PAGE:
US Marines without leader for first time in 150 years as Republican blocks nomination

US Marines without leader for first time in 150 years as Republican blocks nomination

The commandant of the US Marine Corps, Gen David Berger, stepped down on Monday, leaving the military branch without a confirmed leader for the first time in more than 150 years.

The vacancy comes as one Republican senator, Tommy Tuberville of Alabama, has staged a months-long blockade of Pentagon nominations to protest against the department’s abortion policies.

Berger’s assistant commandant and potential successor, Gen Eric Smith, has stepped in as the acting leader of the marines while his nomination remains stalled in the Senate. Smith became the marines’ first acting commandant since 1859, when Archibald Henderson died in office.

Smith’s nomination is one of more than 200 high-level Pentagon nominations that have already been affected by Tuberville’s blockade. In February, Tuberville launched his campaign of obstruction in response to the Pentagon’s new policy, enacted after the reversal of Roe v Wade, to cover travel costs for service members or service members’ spouses who have to leave their state to access abortion care.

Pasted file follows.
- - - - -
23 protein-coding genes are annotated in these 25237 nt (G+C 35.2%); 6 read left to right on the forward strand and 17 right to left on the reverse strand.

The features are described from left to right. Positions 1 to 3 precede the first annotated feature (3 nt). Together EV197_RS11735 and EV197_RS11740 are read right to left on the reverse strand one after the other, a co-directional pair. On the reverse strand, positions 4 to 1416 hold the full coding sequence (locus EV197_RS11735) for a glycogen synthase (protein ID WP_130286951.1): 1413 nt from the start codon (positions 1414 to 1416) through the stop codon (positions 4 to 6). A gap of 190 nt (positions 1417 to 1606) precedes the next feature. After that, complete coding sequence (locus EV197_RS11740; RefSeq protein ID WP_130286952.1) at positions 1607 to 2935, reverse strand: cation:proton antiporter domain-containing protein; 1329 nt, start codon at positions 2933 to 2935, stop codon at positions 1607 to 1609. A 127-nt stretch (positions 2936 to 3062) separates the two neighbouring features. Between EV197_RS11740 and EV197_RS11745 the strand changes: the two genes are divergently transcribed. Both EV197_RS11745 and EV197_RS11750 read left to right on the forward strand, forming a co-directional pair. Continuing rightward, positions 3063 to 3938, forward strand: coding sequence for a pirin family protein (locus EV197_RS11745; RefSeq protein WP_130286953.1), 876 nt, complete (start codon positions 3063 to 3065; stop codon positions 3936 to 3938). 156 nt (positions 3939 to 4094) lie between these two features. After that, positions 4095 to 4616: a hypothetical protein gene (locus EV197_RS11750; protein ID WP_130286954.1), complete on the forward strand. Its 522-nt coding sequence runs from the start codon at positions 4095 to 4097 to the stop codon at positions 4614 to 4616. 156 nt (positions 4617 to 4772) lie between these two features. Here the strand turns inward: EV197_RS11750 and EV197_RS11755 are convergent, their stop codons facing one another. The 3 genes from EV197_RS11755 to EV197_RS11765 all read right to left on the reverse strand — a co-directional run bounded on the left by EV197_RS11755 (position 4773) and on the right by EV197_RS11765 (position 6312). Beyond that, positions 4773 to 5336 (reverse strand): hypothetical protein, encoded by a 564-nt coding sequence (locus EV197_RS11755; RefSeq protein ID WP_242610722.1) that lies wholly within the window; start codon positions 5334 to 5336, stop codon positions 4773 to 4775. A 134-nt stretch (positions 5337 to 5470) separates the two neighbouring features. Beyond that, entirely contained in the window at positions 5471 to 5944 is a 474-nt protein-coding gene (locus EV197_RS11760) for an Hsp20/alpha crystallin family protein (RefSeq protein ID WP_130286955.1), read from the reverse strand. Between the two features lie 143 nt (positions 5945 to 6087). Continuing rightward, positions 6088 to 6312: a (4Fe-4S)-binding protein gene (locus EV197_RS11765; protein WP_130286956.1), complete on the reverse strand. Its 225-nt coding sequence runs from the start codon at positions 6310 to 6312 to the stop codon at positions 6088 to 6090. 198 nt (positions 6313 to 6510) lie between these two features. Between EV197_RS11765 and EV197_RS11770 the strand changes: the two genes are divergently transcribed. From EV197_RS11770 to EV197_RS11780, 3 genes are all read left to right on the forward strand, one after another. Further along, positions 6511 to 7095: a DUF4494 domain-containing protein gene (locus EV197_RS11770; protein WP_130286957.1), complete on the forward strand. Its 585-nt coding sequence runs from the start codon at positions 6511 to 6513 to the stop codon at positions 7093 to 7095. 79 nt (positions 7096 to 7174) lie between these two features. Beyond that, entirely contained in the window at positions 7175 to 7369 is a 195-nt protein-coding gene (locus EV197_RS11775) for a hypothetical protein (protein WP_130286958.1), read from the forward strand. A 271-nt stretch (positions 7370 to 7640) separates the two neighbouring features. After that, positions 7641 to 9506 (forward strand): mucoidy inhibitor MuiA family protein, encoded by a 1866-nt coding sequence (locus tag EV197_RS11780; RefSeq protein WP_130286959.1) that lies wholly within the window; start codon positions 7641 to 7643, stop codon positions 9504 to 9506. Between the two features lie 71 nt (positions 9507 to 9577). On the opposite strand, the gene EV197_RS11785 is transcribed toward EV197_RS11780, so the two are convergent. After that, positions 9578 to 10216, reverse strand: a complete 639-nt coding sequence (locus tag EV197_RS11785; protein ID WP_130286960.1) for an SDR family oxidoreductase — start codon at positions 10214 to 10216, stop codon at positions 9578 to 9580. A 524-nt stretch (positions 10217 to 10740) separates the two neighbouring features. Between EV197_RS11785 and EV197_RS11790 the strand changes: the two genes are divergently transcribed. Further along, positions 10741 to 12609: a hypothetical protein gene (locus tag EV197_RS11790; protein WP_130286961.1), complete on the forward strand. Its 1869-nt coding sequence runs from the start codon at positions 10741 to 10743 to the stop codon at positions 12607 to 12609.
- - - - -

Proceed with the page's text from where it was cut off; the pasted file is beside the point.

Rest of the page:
The Senate generally confirms non-controversial nominees like Smith by unanimous consent, but any single senator’s objection forces a floor vote. The laborious process of approving hundreds of stalled nominations via floor vote would probably take months, sparking criticism among Democrats that Tuberville’s antics may jeopardize military readiness.

“What the senator is doing by holding these nominations, it’s a threat to our national security. Period. That’s what he’s doing,” the White House press secretary, Karine Jean-Pierre, said last month. “These are important nominations that we need, that the American people need to keep our country safe.”

Tuberville has rejected such criticism, writing in a Washington Post op-ed last month: “My hold is not affecting readiness. Acting officials are in each one of the positions that are due for a promotion. The hold affects only those at the very top – generals and flag officers. The people who actually fight are not affected at all.”

Tuberville shows no sign of abandoning his blockade, and the standoff could soon affect the chairman of the joint chiefs of staff, the highest-ranking US military officer, as Gen Mark Milley, retires in September.

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